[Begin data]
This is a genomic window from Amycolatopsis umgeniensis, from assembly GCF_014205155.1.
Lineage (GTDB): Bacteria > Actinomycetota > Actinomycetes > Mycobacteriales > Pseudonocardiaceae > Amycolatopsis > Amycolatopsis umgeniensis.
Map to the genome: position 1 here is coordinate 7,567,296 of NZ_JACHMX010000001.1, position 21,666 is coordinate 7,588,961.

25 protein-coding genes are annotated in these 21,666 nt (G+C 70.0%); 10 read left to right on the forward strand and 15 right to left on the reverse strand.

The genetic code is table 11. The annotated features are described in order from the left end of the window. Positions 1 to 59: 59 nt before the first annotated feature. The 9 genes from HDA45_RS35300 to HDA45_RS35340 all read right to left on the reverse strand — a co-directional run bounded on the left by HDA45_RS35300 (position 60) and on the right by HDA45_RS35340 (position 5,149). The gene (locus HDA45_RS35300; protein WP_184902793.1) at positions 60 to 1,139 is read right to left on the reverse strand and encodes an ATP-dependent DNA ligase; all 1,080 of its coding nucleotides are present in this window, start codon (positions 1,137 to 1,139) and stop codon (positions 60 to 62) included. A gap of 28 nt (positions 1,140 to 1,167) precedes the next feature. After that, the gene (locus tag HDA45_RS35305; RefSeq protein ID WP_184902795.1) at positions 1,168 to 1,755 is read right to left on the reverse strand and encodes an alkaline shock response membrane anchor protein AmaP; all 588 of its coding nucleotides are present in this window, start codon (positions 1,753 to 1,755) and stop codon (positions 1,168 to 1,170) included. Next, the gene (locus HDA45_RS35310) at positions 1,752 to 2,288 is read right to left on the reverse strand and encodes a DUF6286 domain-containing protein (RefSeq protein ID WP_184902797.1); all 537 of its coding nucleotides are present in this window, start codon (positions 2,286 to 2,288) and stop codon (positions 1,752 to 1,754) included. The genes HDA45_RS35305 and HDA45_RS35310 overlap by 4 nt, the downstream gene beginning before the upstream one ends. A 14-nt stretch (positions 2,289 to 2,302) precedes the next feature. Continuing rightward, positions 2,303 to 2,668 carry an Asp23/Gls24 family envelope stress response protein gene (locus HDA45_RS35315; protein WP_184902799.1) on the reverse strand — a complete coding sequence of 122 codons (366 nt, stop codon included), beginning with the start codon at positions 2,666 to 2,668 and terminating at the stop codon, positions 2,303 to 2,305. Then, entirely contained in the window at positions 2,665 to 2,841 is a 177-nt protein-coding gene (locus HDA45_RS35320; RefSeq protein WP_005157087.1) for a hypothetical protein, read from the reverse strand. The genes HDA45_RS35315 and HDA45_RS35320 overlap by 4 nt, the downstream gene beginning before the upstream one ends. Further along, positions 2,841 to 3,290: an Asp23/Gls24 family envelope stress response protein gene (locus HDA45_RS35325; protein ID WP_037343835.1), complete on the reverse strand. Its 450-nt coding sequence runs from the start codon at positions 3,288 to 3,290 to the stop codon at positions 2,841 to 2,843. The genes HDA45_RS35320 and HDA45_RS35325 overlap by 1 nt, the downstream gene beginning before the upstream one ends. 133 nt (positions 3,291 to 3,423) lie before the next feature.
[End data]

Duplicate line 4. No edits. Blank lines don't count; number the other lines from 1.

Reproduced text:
25 protein-coding genes are annotated in these 21,666 nt (G+C 70.0%); 10 read left to right on the forward strand and 15 right to left on the reverse strand.